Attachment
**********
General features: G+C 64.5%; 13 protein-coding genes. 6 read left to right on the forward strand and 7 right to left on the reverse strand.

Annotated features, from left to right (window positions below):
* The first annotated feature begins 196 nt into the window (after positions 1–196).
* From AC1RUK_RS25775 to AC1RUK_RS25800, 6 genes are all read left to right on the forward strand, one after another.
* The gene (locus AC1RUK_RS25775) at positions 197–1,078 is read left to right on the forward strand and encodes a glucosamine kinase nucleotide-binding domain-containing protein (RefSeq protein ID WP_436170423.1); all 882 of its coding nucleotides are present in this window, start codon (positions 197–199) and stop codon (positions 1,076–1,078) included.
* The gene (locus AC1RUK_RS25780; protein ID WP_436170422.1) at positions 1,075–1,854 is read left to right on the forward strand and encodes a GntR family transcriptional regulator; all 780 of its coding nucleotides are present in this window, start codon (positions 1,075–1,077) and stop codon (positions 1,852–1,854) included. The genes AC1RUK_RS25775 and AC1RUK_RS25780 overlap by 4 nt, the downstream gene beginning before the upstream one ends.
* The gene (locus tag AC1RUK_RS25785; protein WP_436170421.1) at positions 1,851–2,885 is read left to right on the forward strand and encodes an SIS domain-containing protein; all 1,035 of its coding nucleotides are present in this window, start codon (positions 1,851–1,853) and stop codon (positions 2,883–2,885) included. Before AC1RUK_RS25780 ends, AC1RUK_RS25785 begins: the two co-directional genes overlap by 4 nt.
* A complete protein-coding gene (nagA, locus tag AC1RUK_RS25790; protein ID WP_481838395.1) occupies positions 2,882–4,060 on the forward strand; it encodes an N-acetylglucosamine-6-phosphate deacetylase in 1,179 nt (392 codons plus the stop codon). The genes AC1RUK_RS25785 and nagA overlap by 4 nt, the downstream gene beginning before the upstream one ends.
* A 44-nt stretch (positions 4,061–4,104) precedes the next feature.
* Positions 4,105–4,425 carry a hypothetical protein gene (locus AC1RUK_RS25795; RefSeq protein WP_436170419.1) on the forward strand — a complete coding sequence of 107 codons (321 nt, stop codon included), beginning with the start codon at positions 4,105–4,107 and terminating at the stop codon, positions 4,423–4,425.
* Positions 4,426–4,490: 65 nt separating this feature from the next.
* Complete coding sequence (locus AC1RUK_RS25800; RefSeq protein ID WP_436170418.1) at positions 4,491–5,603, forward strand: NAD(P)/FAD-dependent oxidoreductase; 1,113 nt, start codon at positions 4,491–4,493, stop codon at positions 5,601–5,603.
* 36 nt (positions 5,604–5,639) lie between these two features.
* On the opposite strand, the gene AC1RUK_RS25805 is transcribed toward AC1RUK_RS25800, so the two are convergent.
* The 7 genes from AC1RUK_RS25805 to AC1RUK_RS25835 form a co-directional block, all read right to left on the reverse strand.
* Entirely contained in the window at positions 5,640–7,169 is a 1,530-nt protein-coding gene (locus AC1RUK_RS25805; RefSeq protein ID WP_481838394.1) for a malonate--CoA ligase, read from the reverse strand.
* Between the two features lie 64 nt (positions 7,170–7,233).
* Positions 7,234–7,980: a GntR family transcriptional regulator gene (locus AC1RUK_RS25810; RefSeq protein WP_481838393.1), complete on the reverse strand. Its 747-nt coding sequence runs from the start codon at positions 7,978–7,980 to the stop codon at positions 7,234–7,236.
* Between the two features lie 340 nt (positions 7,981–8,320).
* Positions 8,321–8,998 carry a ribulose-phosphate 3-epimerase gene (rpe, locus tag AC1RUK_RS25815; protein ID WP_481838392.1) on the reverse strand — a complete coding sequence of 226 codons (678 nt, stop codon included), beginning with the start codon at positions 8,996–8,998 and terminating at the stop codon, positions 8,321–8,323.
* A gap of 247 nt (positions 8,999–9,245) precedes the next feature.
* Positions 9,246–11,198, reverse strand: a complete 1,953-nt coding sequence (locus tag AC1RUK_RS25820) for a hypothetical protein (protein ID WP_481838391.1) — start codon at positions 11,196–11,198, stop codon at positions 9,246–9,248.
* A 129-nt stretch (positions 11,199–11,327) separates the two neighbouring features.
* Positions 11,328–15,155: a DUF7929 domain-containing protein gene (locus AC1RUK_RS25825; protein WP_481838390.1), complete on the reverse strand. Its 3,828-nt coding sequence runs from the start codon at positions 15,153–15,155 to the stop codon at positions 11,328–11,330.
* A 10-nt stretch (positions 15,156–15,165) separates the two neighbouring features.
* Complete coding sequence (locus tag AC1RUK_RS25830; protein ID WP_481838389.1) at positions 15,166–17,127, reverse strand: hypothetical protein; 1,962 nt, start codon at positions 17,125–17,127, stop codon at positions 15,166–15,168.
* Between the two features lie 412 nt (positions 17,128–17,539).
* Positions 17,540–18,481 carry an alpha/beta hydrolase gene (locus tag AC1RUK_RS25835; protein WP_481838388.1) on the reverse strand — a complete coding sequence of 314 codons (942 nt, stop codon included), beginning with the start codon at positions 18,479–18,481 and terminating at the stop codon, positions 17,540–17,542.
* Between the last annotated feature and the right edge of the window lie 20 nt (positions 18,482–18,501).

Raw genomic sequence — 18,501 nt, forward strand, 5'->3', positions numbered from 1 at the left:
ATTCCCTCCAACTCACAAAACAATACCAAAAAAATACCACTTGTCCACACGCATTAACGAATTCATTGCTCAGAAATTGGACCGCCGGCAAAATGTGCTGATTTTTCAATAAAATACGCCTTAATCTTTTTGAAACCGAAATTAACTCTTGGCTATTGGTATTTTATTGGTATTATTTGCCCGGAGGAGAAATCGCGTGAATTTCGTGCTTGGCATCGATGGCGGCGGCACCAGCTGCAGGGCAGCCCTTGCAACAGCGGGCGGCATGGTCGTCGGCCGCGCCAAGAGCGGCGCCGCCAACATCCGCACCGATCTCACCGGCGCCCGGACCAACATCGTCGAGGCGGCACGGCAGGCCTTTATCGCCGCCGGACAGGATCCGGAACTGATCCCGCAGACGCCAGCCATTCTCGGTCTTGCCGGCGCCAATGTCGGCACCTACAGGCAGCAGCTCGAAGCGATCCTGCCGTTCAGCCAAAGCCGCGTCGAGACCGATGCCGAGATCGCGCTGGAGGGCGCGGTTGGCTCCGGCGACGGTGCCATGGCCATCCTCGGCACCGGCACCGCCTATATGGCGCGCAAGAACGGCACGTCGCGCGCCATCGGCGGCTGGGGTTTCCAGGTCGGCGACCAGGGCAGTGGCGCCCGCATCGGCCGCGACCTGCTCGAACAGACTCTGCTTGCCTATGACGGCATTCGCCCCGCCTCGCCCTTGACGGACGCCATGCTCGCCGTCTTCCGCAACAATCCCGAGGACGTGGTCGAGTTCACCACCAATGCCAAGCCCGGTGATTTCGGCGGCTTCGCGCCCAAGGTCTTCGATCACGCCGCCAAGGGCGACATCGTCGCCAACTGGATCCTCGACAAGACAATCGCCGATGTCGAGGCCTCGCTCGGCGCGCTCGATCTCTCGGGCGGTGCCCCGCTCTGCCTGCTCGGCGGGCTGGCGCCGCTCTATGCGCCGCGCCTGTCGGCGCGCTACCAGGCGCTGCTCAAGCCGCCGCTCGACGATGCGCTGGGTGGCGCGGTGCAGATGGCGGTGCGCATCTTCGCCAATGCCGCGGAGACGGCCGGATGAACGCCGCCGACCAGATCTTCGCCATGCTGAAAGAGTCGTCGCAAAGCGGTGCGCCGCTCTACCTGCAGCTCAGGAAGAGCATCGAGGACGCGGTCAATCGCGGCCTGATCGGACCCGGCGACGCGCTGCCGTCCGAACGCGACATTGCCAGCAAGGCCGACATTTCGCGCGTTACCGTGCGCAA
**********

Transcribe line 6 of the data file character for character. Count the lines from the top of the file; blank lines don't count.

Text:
* The gene (locus AC1RUK_RS25780; protein ID WP_436170422.1) at positions 1,075–1,854 is read left to right on the forward strand and encodes a GntR family transcriptional regulator; all 780 of its coding nucleotides are present in this window, start codon (positions 1,075–1,077) and stop codon (positions 1,852–1,854) included. The genes AC1RUK_RS25775 and AC1RUK_RS25780 overlap by 4 nt, the downstream gene beginning before the upstream one ends.